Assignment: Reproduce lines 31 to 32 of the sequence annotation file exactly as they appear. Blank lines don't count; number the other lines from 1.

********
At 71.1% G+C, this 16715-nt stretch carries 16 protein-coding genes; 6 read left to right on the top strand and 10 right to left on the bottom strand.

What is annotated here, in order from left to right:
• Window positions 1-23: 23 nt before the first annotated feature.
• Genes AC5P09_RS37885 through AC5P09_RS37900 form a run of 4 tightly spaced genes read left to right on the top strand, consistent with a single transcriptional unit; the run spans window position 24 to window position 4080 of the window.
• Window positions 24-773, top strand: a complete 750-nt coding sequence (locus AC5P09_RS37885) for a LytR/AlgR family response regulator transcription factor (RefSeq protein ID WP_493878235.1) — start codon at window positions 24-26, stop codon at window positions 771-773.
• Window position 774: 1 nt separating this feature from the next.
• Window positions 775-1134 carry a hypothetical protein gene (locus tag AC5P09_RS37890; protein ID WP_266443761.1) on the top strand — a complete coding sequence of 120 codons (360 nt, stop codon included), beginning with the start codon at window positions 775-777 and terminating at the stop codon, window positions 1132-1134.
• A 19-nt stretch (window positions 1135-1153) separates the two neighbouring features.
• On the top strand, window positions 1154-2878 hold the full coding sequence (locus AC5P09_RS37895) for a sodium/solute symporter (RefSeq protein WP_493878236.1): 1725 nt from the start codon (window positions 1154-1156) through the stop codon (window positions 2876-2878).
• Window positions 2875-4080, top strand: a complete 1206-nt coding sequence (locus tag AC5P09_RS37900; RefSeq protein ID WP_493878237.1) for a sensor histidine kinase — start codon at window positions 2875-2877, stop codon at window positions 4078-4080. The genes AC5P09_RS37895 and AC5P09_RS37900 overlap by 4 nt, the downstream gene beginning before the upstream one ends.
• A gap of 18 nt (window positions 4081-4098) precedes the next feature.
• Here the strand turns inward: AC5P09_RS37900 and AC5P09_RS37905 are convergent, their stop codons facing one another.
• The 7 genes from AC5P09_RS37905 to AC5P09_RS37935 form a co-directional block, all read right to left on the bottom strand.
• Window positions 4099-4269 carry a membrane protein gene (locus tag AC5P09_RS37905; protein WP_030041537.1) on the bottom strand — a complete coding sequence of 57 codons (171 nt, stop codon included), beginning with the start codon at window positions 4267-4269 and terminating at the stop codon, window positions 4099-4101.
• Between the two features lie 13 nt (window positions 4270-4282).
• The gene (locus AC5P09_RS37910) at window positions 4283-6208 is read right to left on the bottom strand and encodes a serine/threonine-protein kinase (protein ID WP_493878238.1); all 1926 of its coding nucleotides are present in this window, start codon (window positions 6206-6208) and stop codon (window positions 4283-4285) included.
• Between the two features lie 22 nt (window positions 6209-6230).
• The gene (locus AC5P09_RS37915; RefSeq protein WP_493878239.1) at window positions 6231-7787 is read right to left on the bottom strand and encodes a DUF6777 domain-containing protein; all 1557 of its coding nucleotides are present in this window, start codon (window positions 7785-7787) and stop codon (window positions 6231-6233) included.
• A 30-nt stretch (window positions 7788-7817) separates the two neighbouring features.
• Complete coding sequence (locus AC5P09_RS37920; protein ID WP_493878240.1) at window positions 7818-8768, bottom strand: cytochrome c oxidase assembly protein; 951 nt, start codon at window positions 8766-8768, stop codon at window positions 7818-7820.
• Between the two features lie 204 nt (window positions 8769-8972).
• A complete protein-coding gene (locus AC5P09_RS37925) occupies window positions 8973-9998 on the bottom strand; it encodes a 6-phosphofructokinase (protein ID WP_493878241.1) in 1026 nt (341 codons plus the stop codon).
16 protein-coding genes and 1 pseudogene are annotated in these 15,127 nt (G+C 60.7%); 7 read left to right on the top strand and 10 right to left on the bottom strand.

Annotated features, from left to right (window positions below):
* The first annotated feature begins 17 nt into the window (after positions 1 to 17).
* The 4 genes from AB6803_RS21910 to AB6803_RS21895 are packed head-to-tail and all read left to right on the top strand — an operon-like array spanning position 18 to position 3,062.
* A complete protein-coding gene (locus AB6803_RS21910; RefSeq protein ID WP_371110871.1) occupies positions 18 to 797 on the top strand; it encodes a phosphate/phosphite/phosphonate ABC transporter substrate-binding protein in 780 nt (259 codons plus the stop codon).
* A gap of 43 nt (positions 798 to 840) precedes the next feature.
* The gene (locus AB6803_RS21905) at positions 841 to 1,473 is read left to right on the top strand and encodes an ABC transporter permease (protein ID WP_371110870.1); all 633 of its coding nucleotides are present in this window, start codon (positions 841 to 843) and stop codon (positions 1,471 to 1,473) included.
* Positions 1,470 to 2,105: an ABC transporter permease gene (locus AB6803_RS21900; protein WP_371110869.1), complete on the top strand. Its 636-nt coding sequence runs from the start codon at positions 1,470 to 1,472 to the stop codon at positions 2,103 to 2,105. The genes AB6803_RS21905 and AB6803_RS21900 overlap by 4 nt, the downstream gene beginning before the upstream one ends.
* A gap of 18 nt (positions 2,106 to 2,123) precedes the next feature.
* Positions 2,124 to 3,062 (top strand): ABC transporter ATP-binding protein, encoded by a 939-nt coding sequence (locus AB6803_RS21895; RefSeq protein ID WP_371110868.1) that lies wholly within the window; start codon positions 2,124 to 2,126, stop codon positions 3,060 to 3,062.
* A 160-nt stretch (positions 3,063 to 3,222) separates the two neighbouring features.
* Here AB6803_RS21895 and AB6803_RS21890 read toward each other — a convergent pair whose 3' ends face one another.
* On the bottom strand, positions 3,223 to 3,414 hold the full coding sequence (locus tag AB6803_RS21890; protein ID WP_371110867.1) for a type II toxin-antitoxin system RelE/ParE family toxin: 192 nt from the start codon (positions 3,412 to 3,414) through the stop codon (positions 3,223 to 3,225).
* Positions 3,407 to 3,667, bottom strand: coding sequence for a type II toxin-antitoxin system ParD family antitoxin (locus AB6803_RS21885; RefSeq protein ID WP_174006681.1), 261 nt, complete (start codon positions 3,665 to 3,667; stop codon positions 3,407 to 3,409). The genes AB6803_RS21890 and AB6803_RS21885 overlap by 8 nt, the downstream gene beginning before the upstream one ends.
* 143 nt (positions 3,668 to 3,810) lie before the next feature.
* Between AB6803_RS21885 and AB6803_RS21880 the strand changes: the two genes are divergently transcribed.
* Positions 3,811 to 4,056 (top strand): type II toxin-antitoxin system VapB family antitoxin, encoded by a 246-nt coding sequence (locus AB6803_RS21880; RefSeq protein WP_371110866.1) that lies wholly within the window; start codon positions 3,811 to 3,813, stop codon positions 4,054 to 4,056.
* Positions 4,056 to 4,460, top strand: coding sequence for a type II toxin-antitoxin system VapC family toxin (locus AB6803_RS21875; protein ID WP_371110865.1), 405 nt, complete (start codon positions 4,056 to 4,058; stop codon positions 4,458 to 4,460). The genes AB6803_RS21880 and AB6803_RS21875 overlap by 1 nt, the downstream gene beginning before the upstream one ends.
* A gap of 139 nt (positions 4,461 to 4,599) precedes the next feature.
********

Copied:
* A gap of 18 nt (positions 2,106 to 2,123) precedes the next feature.
* Positions 2,124 to 3,062 (top strand): ABC transporter ATP-binding protein, encoded by a 939-nt coding sequence (locus AB6803_RS21895; RefSeq protein ID WP_371110868.1) that lies wholly within the window; start codon positions 2,124 to 2,126, stop codon positions 3,060 to 3,062.